Review: Life


The six members (Team leader Rebecca Ferguson, Microbiologist Ariyon Bakare, expectant father Hiroyuki Sanada, medic Jake Gyllenhaal, resident smart arse Ryan Reynolds, and token Russkie Olga Dihovicnaya) on board the International Space Station bring a soil sample from Mars on board. Bakare finds traces of life after examining the sample in his lab. Becoming utterly fascinated by the small, blobby organism, Bakare watches it grow. One day though…it stops growing. Stops moving altogether. Worried that it might have died, Bakare tries to give it the jolt of life…and the organism doesn’t much like that. In fact, it violently attaches itself to Bakare, crushing his hand. Growing stronger, more tenacious, and smarter it then proceeds to run amok on the space station, bumping the crew off. 



Director Daniel Espinosa (the flat “Safe House”, the complete mess “Child 44”) essentially gives us an unofficial remake of “Alien” with this 2017 sci-fi/thriller, scripted by Rhett Reese & Paul Wernick (who teamed up for the excellent “Zombieland” and the overrated snarkfest that was “Deadpool”). It won’t be a popular opinion, but I’ve never been a fan of the 1979 Ridley Scott ‘slasher movie in outer space’ and consider “Alien3 a better version of that idea anyway (with “Aliens” being the best in the series by far). I think this film is, like “Alien3 a better version of “Alien”, if ultimately still just a simple slasher movie in outer space.



There’s some nice camera movement inside the quarters of the ship, and early on Ryan Reynolds livens the film up with some good humour as the ship’s smart arse engineer. In a very typically Ryan Reynolds performance (despite originally intending to play the Jake Gyllenhaal part, before scheduling issues got in the way), he narrowly avoids the trap of coming off too much like Matt Damon and Chris Pratt in “The Martian” and “Passengers” respectively, finding his own brand of sarcasm. He steals the first 30 minutes of the film effortlessly, whilst Jake Gyllenhaal lays low, giving Reynolds room to shine. Meanwhile, I find Rebecca Ferguson a cold fish, but I can’t deny she’s well-cast here as a character who probably can’t let her emotions get the better of her.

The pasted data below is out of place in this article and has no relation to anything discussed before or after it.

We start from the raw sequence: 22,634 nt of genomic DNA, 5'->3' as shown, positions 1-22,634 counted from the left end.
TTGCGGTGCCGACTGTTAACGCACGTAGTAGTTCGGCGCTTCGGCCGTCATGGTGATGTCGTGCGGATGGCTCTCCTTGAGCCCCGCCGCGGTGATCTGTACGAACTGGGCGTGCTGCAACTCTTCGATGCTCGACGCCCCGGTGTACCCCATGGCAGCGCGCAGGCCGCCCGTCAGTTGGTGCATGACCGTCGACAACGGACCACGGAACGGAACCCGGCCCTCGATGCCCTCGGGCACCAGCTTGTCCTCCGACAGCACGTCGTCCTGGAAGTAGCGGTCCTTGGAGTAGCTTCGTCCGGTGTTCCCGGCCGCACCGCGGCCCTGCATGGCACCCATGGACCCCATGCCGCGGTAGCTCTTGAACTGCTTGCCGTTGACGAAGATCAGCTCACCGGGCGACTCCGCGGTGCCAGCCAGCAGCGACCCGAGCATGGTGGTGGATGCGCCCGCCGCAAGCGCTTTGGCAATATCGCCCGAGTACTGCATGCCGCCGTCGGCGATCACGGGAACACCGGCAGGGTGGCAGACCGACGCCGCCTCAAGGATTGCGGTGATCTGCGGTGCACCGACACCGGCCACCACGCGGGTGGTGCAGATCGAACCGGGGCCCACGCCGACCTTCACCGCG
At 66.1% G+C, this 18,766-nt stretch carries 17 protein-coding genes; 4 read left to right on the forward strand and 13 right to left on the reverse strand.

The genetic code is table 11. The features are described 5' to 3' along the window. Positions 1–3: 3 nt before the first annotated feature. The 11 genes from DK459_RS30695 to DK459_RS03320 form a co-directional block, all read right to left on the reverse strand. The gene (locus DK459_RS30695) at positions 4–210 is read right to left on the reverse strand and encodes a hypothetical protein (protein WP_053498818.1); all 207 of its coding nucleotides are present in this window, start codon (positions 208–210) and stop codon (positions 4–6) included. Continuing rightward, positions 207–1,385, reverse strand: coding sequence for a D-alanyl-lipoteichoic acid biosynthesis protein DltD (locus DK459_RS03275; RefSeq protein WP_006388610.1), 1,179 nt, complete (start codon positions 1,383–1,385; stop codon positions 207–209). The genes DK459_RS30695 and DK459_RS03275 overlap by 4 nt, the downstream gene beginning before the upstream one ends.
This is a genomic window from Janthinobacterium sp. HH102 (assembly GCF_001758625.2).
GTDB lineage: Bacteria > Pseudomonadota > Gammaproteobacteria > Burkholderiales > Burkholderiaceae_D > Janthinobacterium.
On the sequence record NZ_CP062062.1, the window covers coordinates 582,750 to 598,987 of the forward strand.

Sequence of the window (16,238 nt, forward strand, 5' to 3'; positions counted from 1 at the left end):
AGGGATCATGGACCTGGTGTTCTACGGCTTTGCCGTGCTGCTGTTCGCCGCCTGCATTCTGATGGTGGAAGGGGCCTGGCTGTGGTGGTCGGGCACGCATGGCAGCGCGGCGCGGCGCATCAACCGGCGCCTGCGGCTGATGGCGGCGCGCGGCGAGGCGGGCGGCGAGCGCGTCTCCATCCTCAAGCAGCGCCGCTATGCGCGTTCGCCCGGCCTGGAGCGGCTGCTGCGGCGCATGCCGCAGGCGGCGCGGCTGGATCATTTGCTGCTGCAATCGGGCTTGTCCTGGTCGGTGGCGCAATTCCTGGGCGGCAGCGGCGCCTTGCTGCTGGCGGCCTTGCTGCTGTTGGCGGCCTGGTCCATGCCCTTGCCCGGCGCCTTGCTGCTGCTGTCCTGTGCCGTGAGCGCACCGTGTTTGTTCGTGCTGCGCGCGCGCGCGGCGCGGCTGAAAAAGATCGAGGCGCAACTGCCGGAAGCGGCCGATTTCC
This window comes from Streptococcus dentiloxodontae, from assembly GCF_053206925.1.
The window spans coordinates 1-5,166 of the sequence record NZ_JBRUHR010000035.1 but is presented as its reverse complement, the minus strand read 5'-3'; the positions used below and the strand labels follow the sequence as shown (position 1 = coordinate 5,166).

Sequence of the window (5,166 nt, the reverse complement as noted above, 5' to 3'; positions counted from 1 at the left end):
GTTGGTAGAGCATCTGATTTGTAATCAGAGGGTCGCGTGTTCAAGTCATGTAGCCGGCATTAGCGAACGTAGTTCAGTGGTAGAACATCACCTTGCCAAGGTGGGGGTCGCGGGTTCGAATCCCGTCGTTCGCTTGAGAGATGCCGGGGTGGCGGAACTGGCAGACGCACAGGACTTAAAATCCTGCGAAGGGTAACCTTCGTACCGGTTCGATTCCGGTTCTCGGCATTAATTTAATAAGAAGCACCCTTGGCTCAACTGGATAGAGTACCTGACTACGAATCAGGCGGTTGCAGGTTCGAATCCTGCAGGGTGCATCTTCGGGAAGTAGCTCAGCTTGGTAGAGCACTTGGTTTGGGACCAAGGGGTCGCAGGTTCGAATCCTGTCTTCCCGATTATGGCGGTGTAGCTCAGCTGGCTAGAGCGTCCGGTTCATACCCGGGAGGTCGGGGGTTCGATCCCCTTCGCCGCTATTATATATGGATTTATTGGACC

I won’t deny it covers territory already mined by Ridley Scott (and others), but it’s mostly a really well-shot “Alien”-esque film where the characters are probably more intelligent and interesting than the space truckers of the earlier film. The CGI is pretty good, and the alien itself is more interesting and unique than most. It doesn’t look a whole helluva lot like anything on Earth, which is as it should be. It’s hard to shake the familiarity of the plot, but at least character and alien-wise, the film works. I also really liked the completely devastating, memorable ending. Quite a ballsy note to end on, actually.



A familiarity of plot is all that’s wrong with this otherwise well-made, well-shot, well-acted, and interesting alien-on-board flick. Worth a look, especially if like me, you’re not beholden to “Alien” as some kind of untouchable cinematic God.



Rating: B-

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